1994 British Formula Ford Winter Series
1993 Indian Formula Maruti + British Formula Vauxhall Junior
1992 ELF Winfield Racing School

Carlin Motorsport, RC Motorsport, Team Impul, Williams F1 Team, Jordan Toyota

British Formula 3, Formula Nippon, Formula Nissan (now merged as Formula Renault)

Where does NARAIN rank in the most common names in the U.S.? NARAIN is identified by the U.S. Bureau of the Census as a surname with more than 100 occurrences in the United States for the year-2000 U.S. Census. In “Demographic Aspects of Surnames from Census 2000″, the Census Bureau tabulated the surnames of all people who had obtained Social Security Numbers by the year 2000.

NARAIN ranks # 32161 in terms of the most common surnames in the United States for 2000.

NARAIN had 676 occurrences in the 2000 Census, according the U.S. government records.

Out of a sample of 100,000 people in the United States, NARAIN would occur an average of 0.25 times.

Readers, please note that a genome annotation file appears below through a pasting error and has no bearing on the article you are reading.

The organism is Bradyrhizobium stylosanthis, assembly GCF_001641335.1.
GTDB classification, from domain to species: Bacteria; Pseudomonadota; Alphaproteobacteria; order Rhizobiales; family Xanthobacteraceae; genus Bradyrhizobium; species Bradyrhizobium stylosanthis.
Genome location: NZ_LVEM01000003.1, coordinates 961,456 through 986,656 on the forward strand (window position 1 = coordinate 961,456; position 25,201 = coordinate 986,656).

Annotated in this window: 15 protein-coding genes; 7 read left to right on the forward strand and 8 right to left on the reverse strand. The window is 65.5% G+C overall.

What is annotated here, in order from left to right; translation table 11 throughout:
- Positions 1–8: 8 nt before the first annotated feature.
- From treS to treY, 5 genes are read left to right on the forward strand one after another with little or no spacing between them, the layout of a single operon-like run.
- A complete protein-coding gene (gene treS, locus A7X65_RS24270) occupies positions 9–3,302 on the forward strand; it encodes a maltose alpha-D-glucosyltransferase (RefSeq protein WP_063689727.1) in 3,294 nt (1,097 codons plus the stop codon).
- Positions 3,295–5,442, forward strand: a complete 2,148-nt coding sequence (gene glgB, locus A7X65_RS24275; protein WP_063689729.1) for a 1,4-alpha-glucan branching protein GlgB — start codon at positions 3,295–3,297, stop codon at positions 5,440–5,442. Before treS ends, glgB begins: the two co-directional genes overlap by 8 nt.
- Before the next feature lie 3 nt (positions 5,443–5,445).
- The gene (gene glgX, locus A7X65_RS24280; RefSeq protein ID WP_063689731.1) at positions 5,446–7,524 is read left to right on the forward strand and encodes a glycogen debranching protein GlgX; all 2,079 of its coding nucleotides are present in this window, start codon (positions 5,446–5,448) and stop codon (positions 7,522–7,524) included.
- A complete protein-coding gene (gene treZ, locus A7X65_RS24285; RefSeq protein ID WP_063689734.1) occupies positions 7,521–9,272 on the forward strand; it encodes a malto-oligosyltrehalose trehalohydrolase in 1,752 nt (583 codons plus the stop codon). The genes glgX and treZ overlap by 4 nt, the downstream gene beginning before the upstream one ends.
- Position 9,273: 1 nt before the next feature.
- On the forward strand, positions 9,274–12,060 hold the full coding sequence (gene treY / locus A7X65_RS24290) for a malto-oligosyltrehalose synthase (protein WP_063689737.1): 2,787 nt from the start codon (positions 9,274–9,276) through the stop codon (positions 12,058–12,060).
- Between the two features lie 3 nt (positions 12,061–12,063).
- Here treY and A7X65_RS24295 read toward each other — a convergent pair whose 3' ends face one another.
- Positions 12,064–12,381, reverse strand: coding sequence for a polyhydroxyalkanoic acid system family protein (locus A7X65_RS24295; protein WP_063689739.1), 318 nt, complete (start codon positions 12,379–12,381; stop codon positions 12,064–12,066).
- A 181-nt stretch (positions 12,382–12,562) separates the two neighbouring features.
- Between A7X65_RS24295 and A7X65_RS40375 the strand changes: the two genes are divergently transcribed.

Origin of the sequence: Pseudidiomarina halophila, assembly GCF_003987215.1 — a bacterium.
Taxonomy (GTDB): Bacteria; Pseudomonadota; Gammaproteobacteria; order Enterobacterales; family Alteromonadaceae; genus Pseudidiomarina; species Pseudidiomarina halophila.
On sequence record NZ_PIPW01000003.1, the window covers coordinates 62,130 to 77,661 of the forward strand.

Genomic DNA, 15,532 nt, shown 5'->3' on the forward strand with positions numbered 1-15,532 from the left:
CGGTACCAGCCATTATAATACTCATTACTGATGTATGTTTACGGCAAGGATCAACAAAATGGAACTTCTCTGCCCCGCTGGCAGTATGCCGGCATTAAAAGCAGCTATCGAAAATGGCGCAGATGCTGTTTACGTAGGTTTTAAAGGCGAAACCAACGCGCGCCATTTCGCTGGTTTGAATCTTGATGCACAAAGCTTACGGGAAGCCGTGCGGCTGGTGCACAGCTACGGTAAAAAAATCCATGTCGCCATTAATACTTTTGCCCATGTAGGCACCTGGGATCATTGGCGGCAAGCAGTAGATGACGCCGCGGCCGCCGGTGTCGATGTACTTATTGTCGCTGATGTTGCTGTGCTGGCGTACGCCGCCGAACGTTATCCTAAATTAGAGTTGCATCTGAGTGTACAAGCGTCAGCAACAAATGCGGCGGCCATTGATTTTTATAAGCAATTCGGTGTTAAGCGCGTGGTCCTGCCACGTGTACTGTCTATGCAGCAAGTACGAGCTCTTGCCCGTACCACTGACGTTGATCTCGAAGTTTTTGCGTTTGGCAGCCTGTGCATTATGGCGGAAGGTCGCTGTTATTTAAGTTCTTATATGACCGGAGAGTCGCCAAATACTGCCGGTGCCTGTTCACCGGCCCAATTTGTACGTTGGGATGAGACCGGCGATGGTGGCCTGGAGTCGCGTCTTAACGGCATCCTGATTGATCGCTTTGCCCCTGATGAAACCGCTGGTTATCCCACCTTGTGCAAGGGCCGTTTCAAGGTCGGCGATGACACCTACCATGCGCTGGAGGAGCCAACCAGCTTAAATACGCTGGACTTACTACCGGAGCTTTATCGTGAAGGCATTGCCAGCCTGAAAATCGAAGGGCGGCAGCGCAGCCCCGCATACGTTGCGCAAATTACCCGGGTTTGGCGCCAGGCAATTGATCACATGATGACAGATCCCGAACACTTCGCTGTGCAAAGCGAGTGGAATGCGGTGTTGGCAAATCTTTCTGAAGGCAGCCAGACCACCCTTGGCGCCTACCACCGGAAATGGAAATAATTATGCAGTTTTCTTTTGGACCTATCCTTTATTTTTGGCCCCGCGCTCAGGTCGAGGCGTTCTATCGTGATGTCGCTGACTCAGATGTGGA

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Race / ethnic origin

The race categories shown in these files are the modified race categories used in the Census Bureau’s population estimates program. All people were categorized into six mutually exclusive racial and Hispanic origin groups: “White only”, “Black only”, “American Indian and Alaskan Native only”, “Asian and Pacific Islander only”, “Two or More Races”, and “Hispanic”.

For the last name of NARAIN the Census Bureau reports the following race / ethnic origin breakdown:

  • 4.44 percent, or 30 total occurrences, were “Non-Hispanic White Only”